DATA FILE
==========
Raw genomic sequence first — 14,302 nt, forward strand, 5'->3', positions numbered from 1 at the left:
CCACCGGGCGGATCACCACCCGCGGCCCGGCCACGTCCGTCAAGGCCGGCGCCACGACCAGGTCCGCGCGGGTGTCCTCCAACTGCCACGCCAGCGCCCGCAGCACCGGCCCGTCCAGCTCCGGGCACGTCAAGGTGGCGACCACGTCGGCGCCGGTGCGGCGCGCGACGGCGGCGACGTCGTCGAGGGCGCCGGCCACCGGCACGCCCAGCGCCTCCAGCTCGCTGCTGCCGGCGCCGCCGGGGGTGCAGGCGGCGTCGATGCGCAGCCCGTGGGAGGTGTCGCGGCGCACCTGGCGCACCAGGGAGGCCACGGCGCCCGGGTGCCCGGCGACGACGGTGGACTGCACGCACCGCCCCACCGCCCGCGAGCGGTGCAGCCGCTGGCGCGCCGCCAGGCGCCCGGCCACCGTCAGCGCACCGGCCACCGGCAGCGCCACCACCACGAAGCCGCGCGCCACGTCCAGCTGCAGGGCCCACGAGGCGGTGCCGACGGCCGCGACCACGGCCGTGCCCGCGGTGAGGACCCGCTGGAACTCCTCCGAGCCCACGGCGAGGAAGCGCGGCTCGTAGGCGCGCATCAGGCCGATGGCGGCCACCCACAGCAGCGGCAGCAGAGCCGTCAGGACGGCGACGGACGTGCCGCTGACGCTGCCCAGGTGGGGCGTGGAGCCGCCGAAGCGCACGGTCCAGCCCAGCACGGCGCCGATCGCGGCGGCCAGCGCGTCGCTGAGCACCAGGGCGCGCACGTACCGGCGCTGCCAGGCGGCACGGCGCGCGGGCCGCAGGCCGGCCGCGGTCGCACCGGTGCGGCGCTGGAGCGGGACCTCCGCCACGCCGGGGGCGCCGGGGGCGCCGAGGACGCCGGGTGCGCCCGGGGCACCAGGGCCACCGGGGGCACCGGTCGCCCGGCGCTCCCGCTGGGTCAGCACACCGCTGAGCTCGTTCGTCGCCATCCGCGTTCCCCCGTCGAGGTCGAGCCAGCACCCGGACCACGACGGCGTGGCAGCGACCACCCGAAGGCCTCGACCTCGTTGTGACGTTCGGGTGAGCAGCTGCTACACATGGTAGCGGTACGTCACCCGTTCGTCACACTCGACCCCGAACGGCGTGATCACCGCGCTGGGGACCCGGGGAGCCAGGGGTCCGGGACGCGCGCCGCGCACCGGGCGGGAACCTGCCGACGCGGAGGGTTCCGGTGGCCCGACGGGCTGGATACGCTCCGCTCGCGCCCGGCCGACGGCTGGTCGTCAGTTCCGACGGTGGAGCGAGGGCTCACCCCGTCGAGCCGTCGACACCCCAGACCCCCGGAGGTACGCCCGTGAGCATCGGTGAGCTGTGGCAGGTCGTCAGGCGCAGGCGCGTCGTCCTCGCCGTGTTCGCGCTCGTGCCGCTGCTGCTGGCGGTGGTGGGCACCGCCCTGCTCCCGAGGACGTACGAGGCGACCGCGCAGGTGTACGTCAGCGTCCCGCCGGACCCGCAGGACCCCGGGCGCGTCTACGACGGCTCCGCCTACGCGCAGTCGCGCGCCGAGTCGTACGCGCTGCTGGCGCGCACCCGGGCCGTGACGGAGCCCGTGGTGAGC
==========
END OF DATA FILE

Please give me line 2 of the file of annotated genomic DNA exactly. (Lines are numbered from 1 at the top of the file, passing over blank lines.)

CCACCGGGCGGATCACCACCCGCGGCCCGGCCACGTCCGTCAAGGCCGGCGCCACGACCAGGTCCGCGCGGGTGTCCTCCAACTGCCACGCCAGCGCCCGCAGCACCGGCCCGTCCAGCTCCGGGCACGTCAAGGTGGCGACCACGTCGGCGCCGGTGCGGCGCGCGACGGCGGCGACGTCGTCGAGGGCGCCGGCCACCGGCACGCCCAGCGCCTCCAGCTCGCTGCTGCCGGCGCCGCCGGGGGTGCAGGCGGCGTCGATGCGCAGCCCGTGGGAGGTGTCGCGGCGCACCTGGCGCACCAGGGAGGCCACGGCGCCCGGGTGCCCGGCGACGACGGTGGACTGCACGCACCGCCCCACCGCCCGCGAGCGGTGCAGCCGCTGGCGCGCCGCCAGGCGCCCGGCCACCGTCAGCGCACCGGCCACCGGCAGCGCCACCACCACGAAGCCGCGCGCCACGTCCAGCTGCAGGGCCCACGAGGCGGTGCCGACGGCCGCGACCACGGCCGTGCCCGCGGTGAGGACCCGCTGGAACTCCTCCGAGCCCACGGCGAGGAAGCGCGGCTCGTAGGCGCGCATCAGGCCGATGGCGGCCACCCACAGCAGCGGCAGCAGAGCCGTCAGGACGGCGACGGACGTGCCGCTGACGCTGCCCAGGTGGGGCGTGGAGCCGCCGAAGCGCACGGTCCAGCCCAGCACGGCGCCGATCGCGGCGGCCAGCGCGTCGCTGAGCACCAGGGCGCGCACGTACCGGCGCTGCCAGGCGGCACGGCGCGCGGGCCGCAGGCCGGCCGCGGTCGCACCGGTGCGGCGCTGGAGCGGGACCTCCGCCACGCCGGGGGCGCCGGGGGCGCCGAGGACGCCGGGTGCGCCCGGGGCACCAGGGCCACCGGGGGCACCGGTCGCCCGGCGCTCCCGCTGGGTCAGCACACCGCTGAGCTCGTTCGTCGCCATCCGCGTTCCCCCGTCGAGGTCGAGCCAGCACCCGGACCACGACGGCGTGGCAGCGACCACCCGAAGGCCTCGACCTCGTTGTGACGTTCGGGTGAGCAGCTGCTACACATGGTAGCGGTACGTCACCCGTTCGTCACACTCGACCCCGAACGGCGTGATCACCGCGCTGGGGACCCGGGGAGCCAGGGGTCCGGGACGCGCGCCGCGCACCGGGCGGGAACCTGCCGACGCGGAGGGTTCCGGTGGCCCGACGGGCTGGATACGCTCCGCTCGCGCCCGGCCGACGGCTGGTCGTCAGTTCCGACGGTGGAGCGAGGGCTCACCCCGTCGAGCCGTCGACACCCCAGACCCCCGGAGGTACGCCCGTGAGCATCGGTGAGCTGTGGCAGGTCGTCAGGCGCAGGCGCGTCGTCCTCGCCGTGTTCGCGCTCGTGCCGCTGCTGCTGGCGGTGGTGGGCACCGCCCTGCTCCCGAGGACGTACGAGGCGACCGCGCAGGTGTACGTCAGCGTCCCGCCGGACCCGCAGGACCCCGGGCGCGTCTACGACGGCTCCGCCTACGCGCAGTCGCGCGCCGAGTCGTACGCGCTGCTGGCGCGCACCCGGGCCGTGACGGAGCCCGTGGTGAGC